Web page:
We all know how persistent and clever cyber criminals are. It is everywhere in the news and on the Internet. At the moment cybercrime is the perfect storm. They go out of their way to make the experience of doing business on the Internet difficult to say the least.
The cyber criminals, the good ones, are always looking at ways to part business from their money, intellectual property or reputation. In this process there are a huge number of things that need to be protected against.
Two of the cleverer ways have come across my desk in the last couple of days.
Scenario one: USB at the front desk:
I hear about this happening to a small business, a solicitor, in Sydney a couple of weeks ago from a friend of mine. A young person walks into the reception to be interviewed for the business. He is looking surprisingly disheveled, and he is soaked to boot. He has his resume in a flip file and this is also soaked, to the point where the pages are sticking together and the ink is running.
He asks the receptionist if she could reprint a copy of his resume from the USB stick that he has on his key ring. He takes the USB stick off his key ring and hands it to her, she plugs it into the receptionist computer, scans it with an antivirus and prints off a copy of the resume.
In the meantime, the USB is installing a remote access Trojan (RAT) on the computer, setting up its command and control and going dormant.
This is social engineering at it best. This scenario prays on the trust of the receptionist.
You are probably wondering why the computer got infected when the USB was scanned for viruses. There is a small percentage of malware that is undetectable to most AV, this was one of them.
In addition to this malware going around the AV, all of the command and control sequences are encrypted and are passed through the firewall as SSL traffic. Therefore it is even harder to detect.
This office was lucky, their internet connection was managed by a robust and versatile firewall system and the Internet address that the traffic from the command and control system was black listed. Nothing was lost and the computer was discovered to be infected and was rebuilt.
Takeout – boutique malware is very very hard to detect. This could have been avoided in three ways.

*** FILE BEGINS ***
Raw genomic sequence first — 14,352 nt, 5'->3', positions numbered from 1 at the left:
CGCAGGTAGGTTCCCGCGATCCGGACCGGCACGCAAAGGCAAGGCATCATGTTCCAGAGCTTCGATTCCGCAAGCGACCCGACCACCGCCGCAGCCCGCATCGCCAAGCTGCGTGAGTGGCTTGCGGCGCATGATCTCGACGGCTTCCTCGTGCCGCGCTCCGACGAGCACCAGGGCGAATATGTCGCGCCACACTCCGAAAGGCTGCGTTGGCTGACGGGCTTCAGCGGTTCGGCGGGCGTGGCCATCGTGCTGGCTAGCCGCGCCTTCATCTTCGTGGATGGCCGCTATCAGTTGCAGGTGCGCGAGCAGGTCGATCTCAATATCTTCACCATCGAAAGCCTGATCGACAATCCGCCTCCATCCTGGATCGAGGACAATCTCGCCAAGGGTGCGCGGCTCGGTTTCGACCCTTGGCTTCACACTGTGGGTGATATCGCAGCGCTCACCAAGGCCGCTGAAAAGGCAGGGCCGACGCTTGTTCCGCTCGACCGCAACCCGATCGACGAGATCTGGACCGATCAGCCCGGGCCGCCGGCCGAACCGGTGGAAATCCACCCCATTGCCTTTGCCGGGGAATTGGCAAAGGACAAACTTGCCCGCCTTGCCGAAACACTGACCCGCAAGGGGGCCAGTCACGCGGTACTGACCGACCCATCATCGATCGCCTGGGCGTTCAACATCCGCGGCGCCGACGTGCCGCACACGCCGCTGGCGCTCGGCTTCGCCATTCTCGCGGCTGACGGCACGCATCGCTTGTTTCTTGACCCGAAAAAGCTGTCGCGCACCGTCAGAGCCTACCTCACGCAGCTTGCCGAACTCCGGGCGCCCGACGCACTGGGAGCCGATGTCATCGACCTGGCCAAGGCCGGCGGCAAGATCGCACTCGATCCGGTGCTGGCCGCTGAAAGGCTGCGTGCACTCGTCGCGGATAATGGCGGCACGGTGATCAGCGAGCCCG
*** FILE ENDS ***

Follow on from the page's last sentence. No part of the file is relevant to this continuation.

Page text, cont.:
- Isolate the USB manager on the computer so that a USB device will not run.
- Being a solicitor’s office where they would regularly get documents via USB, have a system that is not connected to the network, in an internal DMZ
- Put policies and procedures in place so that people are very aware of the dangers and do not plug in unknown USB devices.
P.S. He didn’t get the job, luckily for the business.
Scenario two: live network points:
This one happened at a hospital, in plain sight and was actually done by a white hat hacker (ethical hacker). The manager and board members had said that they could not be hacked because of the systems that they had in place.
In most Organisations, the ICT department will connect all of the network ports to the switch so that when a network device is plugged in it is immediately connected to the network.
A cybercriminal can purchase a battery operated wireless 4g modem from an electronics shop, change the operating system to Kali, install RAT and hacking software and when it is turned on it will broadcast its location and be fully accessible remotely. He has now got access to a computer on the network.
The hacker then went around the hospital and found a wall point, plugged in the device, turned it on and walked out.
From his car in the car park he then systematically accessed the networks, some of the computers and down loaded all of the information that he needed to convince the board, printed it off. He then walked into the CEO’s office and gave it to him. This was 16 hours after the contract for an ethical hacker was signed.
Takeout: Not only is wireless an ingress point but also hard wired connections that are convenient and patched into the main network. Wired connections actual have less protection.
Hackers and the perpetrators of cybercrime are clever and persistent. The image of the pimply kid in a dark room is 1999 thinking. Today’s hackers are articulate, social and sociable. Some of them can carry on conversations as well as normal people. They are very clever with ones and zeros but they are also very good with people.
Roger Smith is the CEO of R & I ICT Consulting Services, Amazon #1 selling author on Cybercrime, author of the Digital Security Toolbox and author of the SME Digital Security Framework. He is a Speaker, Author, Teacher and educator on cybercrime and how to protect yourself from the digital world.